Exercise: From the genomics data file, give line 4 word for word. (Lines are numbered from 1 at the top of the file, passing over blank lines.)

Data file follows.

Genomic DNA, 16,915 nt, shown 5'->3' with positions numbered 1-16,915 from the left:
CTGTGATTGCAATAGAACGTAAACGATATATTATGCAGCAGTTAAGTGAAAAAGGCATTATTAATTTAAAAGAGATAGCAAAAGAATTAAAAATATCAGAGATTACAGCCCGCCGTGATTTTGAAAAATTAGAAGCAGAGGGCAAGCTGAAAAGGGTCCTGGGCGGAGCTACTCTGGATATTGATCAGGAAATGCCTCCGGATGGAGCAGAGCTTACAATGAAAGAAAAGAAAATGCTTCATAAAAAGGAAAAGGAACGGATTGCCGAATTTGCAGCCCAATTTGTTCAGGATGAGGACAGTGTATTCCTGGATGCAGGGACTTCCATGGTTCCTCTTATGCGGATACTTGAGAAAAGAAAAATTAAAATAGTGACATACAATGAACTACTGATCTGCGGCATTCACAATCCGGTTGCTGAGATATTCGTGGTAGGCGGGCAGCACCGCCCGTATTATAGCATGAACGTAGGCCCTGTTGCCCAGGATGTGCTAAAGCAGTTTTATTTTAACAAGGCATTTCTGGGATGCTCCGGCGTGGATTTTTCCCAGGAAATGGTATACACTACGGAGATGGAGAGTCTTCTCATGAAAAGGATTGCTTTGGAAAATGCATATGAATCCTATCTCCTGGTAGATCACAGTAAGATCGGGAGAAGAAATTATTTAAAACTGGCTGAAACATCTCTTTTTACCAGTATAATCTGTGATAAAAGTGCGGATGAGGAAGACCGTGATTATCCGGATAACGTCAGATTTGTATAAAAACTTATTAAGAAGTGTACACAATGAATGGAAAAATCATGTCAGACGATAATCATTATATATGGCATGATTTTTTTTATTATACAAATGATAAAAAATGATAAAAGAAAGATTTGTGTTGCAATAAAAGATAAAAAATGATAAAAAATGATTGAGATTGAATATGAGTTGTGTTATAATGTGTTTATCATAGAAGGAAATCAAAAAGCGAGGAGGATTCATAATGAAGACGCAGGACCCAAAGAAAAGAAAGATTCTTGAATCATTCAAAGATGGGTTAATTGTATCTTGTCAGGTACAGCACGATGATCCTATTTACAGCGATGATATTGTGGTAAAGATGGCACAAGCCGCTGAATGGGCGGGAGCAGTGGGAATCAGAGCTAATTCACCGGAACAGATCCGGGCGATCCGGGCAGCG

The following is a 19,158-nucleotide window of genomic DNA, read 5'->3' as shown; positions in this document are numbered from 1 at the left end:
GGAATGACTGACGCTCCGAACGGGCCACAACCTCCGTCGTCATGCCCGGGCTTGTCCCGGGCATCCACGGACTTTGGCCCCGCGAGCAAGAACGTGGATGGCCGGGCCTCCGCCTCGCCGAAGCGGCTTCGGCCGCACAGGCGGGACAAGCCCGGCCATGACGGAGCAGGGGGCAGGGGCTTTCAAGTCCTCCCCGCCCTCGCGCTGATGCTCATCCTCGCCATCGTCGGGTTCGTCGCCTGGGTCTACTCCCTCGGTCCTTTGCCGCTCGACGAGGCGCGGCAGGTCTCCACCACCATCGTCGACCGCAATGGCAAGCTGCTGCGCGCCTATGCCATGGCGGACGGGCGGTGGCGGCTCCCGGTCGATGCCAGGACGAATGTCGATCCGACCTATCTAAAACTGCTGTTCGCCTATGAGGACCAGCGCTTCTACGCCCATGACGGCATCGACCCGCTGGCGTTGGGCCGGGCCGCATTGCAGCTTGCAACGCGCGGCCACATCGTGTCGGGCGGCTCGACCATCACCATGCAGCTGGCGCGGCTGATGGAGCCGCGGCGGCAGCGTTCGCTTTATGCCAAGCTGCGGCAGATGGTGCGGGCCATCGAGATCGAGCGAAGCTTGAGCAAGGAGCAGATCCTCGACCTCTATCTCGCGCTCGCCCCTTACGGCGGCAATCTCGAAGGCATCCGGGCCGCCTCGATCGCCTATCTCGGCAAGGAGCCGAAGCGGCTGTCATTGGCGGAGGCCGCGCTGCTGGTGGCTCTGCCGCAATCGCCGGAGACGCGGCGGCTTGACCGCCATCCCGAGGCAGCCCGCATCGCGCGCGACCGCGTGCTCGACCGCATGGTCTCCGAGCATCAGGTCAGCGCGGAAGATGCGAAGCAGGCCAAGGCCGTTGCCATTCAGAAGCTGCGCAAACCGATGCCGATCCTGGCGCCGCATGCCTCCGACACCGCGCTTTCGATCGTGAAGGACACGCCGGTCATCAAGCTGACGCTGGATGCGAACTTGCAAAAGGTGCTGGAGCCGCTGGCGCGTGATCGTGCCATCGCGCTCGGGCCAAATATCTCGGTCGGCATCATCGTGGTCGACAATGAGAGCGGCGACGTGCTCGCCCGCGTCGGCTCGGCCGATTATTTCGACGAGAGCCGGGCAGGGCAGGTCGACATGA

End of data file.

GGAATGACTGACGCTCCGAACGGGCCACAACCTCCGTCGTCATGCCCGGGCTTGTCCCGGGCATCCACGGACTTTGGCCCCGCGAGCAAGAACGTGGATGGCCGGGCCTCCGCCTCGCCGAAGCGGCTTCGGCCGCACAGGCGGGACAAGCCCGGCCATGACGGAGCAGGGGGCAGGGGCTTTCAAGTCCTCCCCGCCCTCGCGCTGATGCTCATCCTCGCCATCGTCGGGTTCGTCGCCTGGGTCTACTCCCTCGGTCCTTTGCCGCTCGACGAGGCGCGGCAGGTCTCCACCACCATCGTCGACCGCAATGGCAAGCTGCTGCGCGCCTATGCCATGGCGGACGGGCGGTGGCGGCTCCCGGTCGATGCCAGGACGAATGTCGATCCGACCTATCTAAAACTGCTGTTCGCCTATGAGGACCAGCGCTTCTACGCCCATGACGGCATCGACCCGCTGGCGTTGGGCCGGGCCGCATTGCAGCTTGCAACGCGCGGCCACATCGTGTCGGGCGGCTCGACCATCACCATGCAGCTGGCGCGGCTGATGGAGCCGCGGCGGCAGCGTTCGCTTTATGCCAAGCTGCGGCAGATGGTGCGGGCCATCGAGATCGAGCGAAGCTTGAGCAAGGAGCAGATCCTCGACCTCTATCTCGCGCTCGCCCCTTACGGCGGCAATCTCGAAGGCATCCGGGCCGCCTCGATCGCCTATCTCGGCAAGGAGCCGAAGCGGCTGTCATTGGCGGAGGCCGCGCTGCTGGTGGCTCTGCCGCAATCGCCGGAGACGCGGCGGCTTGACCGCCATCCCGAGGCAGCCCGCATCGCGCGCGACCGCGTGCTCGACCGCATGGTCTCCGAGCATCAGGTCAGCGCGGAAGATGCGAAGCAGGCCAAGGCCGTTGCCATTCAGAAGCTGCGCAAACCGATGCCGATCCTGGCGCCGCATGCCTCCGACACCGCGCTTTCGATCGTGAAGGACACGCCGGTCATCAAGCTGACGCTGGATGCGAACTTGCAAAAGGTGCTGGAGCCGCTGGCGCGTGATCGTGCCATCGCGCTCGGGCCAAATATCTCGGTCGGCATCATCGTGGTCGACAATGAGAGCGGCGACGTGCTCGCCCGCGTCGGCTCGGCCGATTATTTCGACGAGAGCCGGGCAGGGCAGGTCGACATGA